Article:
Organized American football was introduced into Japan in 1934 by Paul Rusch, an American missionary who was teaching at Rikkyo University in Tokyo and formed a team at the school. The first-ever game was played in November that year at Tokyo's Jingu Stadium, drawing a crowd of 15,000, despite being held on a weekday.
Rusch left the country during World War II, when football and other American sports were abandoned, but returned in the 1950s and helped spread the game. Rusch is referred to as the "Father of American Football in Japan" and for his efforts, the MVP trophy of the national championship Rice Bowl is named in his honor.
The national collegiate championship, called the Koshien Bowl, was started in 1947, pitting the top teams in the Kanto (east) and Kansai (west) regions. It's name comes from site of the game, Koshien Stadium, one of Japan's most tradition-rich baseball stadiums located between Osaka and Kobe.
Club teams began forming in the late 1950s and the first company-sponsored team, Mitsubishi Jushi, was founded in 1961. More companies became involved and in 1971, the Japan Shakaijin American Football League was formed. ("Shakaijin" refers to a member of society, i.e., one who is no longer in school.)
The league continued to evolve and in 1996 was reorganized as the X-League, officially the highest league under the umbrella of the national governing body in the sport, the Japan American Football Association. As one of the original top-tier members, the Seagulls have been the X-League's most successful team over the two decades with eight championships, including a record four in a row from 2010 to 2013.
The first high school championship was played in 1970, and later became officially known as the Christmas Bowl.
As of 2015, there were 421 teams throughout the nation registered with the Japan American Football Association. The largest segment is college teams with 210, while 115 high schools play the sport. There are 23 middle high school teams and 21 in elementary schools. The X-League has 52 teams. A number of women's teams play flag football, although there are two tackle-football teams.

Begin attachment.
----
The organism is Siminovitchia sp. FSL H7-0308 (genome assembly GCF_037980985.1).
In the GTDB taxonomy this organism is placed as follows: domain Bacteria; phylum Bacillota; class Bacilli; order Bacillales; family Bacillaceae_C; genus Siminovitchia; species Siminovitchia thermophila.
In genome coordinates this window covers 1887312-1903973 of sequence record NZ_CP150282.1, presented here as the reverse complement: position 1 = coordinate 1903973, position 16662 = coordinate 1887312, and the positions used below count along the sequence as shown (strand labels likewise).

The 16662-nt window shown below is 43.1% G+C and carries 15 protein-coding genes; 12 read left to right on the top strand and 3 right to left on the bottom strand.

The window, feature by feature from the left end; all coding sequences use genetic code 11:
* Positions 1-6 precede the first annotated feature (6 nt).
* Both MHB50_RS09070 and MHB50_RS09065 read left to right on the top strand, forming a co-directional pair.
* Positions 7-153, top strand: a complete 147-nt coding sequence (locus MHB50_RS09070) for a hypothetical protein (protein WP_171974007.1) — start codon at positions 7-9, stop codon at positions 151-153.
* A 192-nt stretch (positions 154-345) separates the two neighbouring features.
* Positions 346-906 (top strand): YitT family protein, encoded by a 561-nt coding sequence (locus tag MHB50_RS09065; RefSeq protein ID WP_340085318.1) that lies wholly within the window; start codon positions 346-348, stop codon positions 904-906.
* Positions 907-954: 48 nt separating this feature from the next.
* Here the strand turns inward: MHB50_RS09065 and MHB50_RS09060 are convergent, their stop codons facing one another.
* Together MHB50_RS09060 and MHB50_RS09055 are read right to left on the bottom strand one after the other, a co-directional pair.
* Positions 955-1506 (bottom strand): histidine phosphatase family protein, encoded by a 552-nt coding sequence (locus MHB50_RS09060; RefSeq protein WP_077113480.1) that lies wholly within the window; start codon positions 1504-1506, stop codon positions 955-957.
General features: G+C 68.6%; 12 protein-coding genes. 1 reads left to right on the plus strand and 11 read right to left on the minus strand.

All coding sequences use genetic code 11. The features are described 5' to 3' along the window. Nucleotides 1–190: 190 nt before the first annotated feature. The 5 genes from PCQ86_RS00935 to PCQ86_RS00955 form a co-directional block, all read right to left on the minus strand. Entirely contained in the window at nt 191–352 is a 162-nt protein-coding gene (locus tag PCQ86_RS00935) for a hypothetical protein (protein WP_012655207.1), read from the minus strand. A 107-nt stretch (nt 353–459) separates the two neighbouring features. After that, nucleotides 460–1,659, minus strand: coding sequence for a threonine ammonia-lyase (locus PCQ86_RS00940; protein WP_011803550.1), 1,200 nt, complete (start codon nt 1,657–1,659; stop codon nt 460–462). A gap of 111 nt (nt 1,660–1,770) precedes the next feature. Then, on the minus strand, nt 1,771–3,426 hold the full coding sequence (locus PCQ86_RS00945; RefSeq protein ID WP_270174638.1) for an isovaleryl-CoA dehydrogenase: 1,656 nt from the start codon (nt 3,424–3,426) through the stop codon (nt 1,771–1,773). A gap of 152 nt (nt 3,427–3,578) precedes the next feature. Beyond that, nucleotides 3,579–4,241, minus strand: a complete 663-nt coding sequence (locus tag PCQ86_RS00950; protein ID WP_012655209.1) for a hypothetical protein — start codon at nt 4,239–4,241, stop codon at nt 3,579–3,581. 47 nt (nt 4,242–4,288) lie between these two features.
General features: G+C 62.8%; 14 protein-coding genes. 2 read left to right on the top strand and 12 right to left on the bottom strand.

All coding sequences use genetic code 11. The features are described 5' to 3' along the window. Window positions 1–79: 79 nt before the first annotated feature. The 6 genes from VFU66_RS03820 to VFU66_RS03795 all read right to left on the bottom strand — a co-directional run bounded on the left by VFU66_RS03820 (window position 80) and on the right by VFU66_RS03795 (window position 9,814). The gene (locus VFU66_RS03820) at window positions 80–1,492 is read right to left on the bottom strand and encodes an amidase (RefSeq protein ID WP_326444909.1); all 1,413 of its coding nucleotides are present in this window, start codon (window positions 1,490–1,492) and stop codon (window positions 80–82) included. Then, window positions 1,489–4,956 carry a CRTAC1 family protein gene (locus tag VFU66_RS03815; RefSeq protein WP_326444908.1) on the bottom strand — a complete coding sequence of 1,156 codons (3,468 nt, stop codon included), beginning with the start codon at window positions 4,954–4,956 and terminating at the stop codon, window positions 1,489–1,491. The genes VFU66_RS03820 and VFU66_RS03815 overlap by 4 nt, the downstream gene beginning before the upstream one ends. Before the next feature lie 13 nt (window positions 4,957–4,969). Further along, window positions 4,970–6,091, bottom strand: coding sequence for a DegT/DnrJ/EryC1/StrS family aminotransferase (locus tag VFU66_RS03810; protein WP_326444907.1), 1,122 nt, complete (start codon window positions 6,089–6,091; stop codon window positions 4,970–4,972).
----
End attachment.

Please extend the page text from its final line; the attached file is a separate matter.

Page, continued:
The NFL has a strong following in Japan, where preseason games as part of the NFL American Bowl series were played almost annually from 1989 to 2005. There was also an annual college football game (first called the Mirage Bowl, then the Coca-Cola Bowl), which pitted top teams from 1977 to 1993. Barry Sanders rushed for over 300 yards for Oklahoma State in 1988, and the 716 yards that Houston's David Klinger threw for in a 62-45 win over Arizona State at Tokyo Dome in 1990 stood as an NCAA record until 2014.
The national championship Rice Bowl
Starting with the 1983 season, Japan inaugurated a national championship, with the corporate league and collegiate champions pitted against each other in the Rice Bowl. Up to then, the Rice Bowl, which started in 1948 through Rusch's efforts, had been a clash between college all-stars teams from the Kanto and Kansai regions.
In 1985, the league's current tiered format was launched with the formation of the Japan Shakaijin American Football Association, which is now the Japan American Football Association, the present national governing body of the sport. Seven teams made up the first division, of which only the Panasonic Impulse (then called Matsushita Denko) currently remains.
In 1996, the league was reorganized as the X-League with the top tier revamped into 18 teams split into three divisions--two in the Kanto region and one in the Kansai region. A six-team playoff, along with a relegation-promotion playoff enabling teams to move up from the second tier, was adopted. The format was revised in 2009 to include a second stage leading up to a four-team playoff.
The calculation of league titles begins with the 1987 season, when the American Football Japan Shakaijin Championship was launched. The next year, the game was renamed the Tokyo Super Bowl and moved to Tokyo Dome. Since 2003, it has been called the Japan X Bowl and, in principle, is played at Tokyo Dome.